Binding

Binding

This is the binding of The Making of a Japanese Print. It can be seen how the book is made up of one sheet folded into multiple pages.

Binding

It is possible to flip through the book like any ordinary novel.

One of the most unique aspects of The Making of a Japanese Print is the binding. Rather than following the common binding style codex, this book is bound accordion-style. To put it more specifically, this book’s binding style is referred to as orihon. The term orihon is a combination of two other Japanese words: ori which translates to “fold” and hon which translates to “book” (Breede).

Orihon binding was “developed during the Heian period (A.D. 794-1185)” (Korbel). This style of binding consists of long sheets that are folded into multiple sections and the front and back cover are attached to the two ends of the sheets. Since The Making of a Japanese Print is bound this way, readers have two different options when it comes to reading it. They can either unfold the entire thing and read it similar to how a scroll is read, or they can read it like a traditional book that has a codex style binding. If it is read in scroll style, it has to be read left-to-right, which is similar to how it would be read in codex format. However, the difference is that the reader would not have to flip the pages.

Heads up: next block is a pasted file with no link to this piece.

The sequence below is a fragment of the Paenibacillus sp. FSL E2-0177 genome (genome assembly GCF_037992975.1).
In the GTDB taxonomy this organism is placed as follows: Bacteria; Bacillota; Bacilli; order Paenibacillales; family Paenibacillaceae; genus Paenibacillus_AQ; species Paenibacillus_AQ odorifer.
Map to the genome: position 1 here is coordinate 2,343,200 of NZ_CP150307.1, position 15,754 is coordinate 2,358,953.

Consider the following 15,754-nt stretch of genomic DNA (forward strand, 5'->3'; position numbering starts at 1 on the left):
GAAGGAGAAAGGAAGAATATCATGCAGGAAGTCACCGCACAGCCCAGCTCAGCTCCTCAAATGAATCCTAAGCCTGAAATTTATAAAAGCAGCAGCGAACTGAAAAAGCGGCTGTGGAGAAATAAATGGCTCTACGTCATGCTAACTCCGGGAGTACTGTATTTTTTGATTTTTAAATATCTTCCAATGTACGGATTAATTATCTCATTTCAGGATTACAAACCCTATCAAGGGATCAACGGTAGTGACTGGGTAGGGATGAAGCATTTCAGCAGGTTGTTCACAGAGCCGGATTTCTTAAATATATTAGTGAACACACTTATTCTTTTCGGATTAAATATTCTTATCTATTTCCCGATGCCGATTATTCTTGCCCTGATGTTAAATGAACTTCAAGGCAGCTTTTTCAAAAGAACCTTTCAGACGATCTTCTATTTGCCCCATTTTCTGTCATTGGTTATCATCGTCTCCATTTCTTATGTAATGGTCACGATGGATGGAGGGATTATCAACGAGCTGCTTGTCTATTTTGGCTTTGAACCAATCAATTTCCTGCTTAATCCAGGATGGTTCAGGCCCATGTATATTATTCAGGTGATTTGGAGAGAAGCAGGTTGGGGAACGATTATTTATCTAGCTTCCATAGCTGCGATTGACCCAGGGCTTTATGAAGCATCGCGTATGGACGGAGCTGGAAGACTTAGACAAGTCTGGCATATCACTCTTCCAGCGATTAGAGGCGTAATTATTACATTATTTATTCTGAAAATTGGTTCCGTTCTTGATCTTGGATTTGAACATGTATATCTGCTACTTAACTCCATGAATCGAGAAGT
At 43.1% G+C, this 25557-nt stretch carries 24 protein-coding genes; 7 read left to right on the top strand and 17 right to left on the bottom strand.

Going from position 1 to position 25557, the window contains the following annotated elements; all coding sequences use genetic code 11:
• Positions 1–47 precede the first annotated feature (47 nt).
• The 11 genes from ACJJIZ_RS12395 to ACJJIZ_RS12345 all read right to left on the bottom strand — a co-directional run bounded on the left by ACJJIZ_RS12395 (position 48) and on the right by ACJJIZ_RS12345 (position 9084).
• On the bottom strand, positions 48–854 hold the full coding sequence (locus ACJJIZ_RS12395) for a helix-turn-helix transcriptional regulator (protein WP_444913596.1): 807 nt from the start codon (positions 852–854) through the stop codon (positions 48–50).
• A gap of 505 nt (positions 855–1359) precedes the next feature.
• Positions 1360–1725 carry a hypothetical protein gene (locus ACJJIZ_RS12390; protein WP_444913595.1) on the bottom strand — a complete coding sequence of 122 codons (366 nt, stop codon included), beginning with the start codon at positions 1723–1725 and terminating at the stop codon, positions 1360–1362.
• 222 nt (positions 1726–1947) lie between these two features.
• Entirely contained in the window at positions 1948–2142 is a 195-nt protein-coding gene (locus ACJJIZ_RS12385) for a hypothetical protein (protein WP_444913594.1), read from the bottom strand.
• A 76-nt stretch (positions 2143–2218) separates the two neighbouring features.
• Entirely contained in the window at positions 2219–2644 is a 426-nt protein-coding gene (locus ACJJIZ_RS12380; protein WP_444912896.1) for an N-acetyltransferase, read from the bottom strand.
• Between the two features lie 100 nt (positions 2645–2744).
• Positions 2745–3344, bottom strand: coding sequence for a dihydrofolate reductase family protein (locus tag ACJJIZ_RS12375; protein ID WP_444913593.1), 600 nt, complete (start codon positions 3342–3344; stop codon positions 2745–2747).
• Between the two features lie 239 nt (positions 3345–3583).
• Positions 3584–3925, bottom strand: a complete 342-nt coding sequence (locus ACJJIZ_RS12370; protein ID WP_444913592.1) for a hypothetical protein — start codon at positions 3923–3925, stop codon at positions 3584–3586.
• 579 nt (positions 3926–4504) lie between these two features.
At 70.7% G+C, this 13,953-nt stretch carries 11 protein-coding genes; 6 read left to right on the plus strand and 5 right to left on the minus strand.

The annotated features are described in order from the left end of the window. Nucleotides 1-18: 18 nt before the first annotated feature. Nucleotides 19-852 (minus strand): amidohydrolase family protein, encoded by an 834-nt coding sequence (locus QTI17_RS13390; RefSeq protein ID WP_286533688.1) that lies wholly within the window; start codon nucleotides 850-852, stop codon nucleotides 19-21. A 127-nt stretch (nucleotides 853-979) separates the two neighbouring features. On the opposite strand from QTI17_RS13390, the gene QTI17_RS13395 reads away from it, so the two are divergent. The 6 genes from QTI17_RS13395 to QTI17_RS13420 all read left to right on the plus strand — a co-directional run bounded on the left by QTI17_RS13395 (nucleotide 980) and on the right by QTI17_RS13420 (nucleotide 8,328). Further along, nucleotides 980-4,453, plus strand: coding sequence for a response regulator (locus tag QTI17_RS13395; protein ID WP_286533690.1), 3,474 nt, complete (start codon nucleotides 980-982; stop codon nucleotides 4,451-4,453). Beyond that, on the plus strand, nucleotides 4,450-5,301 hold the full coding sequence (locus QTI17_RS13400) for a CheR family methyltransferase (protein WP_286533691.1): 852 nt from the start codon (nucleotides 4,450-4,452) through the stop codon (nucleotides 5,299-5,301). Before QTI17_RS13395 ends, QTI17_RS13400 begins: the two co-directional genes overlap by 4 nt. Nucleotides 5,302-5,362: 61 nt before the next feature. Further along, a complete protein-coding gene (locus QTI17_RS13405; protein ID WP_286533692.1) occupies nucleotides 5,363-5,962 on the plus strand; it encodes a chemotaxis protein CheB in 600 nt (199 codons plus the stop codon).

A problem that comes with this binding though, especially with an older book, is that there is a lot of fragility that comes with it. It is easy for the cover to detach, which did occur when we were studying our copy of the book. Due to the low durability, it requires a lot of careful handwork to make sure that the book is as safe as it possibly can be. However, the fragility is not as present when the book is being flipped through normally. When it is being unfolded though, it is easy to damage it.

Overall, this binding helps the reader get an insight on the culture that this book is coming from, considering orihon is a Japanese binding style. This unique binding helps add to the physical appeal of the book and foreignness of it.